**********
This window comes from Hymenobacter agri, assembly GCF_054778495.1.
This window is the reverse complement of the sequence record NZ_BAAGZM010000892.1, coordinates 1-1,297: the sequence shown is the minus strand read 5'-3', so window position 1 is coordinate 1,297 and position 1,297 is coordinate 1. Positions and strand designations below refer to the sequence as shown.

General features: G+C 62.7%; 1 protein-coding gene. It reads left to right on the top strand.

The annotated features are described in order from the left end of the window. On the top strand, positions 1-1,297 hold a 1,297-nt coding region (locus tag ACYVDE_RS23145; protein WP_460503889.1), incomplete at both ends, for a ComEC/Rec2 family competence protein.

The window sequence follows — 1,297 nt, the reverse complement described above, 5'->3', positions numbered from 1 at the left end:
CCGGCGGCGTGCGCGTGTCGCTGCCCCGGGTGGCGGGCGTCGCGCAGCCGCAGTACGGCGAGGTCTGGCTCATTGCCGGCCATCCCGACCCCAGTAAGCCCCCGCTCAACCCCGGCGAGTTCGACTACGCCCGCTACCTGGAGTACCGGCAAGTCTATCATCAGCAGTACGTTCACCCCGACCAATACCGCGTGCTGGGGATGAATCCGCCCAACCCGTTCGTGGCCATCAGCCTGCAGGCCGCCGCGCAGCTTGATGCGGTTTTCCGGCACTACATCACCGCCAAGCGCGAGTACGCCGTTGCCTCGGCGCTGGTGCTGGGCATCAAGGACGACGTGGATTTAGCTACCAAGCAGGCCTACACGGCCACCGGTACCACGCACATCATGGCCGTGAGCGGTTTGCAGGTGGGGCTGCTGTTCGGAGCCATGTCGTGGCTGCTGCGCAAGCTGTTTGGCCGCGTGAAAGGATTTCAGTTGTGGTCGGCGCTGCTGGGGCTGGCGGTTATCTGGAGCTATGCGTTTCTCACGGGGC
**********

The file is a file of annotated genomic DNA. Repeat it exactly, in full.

This window comes from Hymenobacter agri, assembly GCF_054778495.1.
This window is the reverse complement of the sequence record NZ_BAAGZM010000892.1, coordinates 1-1,297: the sequence shown is the minus strand read 5'-3', so window position 1 is coordinate 1,297 and position 1,297 is coordinate 1. Positions and strand designations below refer to the sequence as shown.

General features: G+C 62.7%; 1 protein-coding gene. It reads left to right on the top strand.

The annotated features are described in order from the left end of the window. On the top strand, positions 1-1,297 hold a 1,297-nt coding region (locus tag ACYVDE_RS23145; protein WP_460503889.1), incomplete at both ends, for a ComEC/Rec2 family competence protein.

The window sequence follows — 1,297 nt, the reverse complement described above, 5'->3', positions numbered from 1 at the left end:
CCGGCGGCGTGCGCGTGTCGCTGCCCCGGGTGGCGGGCGTCGCGCAGCCGCAGTACGGCGAGGTCTGGCTCATTGCCGGCCATCCCGACCCCAGTAAGCCCCCGCTCAACCCCGGCGAGTTCGACTACGCCCGCTACCTGGAGTACCGGCAAGTCTATCATCAGCAGTACGTTCACCCCGACCAATACCGCGTGCTGGGGATGAATCCGCCCAACCCGTTCGTGGCCATCAGCCTGCAGGCCGCCGCGCAGCTTGATGCGGTTTTCCGGCACTACATCACCGCCAAGCGCGAGTACGCCGTTGCCTCGGCGCTGGTGCTGGGCATCAAGGACGACGTGGATTTAGCTACCAAGCAGGCCTACACGGCCACCGGTACCACGCACATCATGGCCGTGAGCGGTTTGCAGGTGGGGCTGCTGTTCGGAGCCATGTCGTGGCTGCTGCGCAAGCTGTTTGGCCGCGTGAAAGGATTTCAGTTGTGGTCGGCGCTGCTGGGGCTGGCGGTTATCTGGAGCTATGCGTTTCTCACGGGGC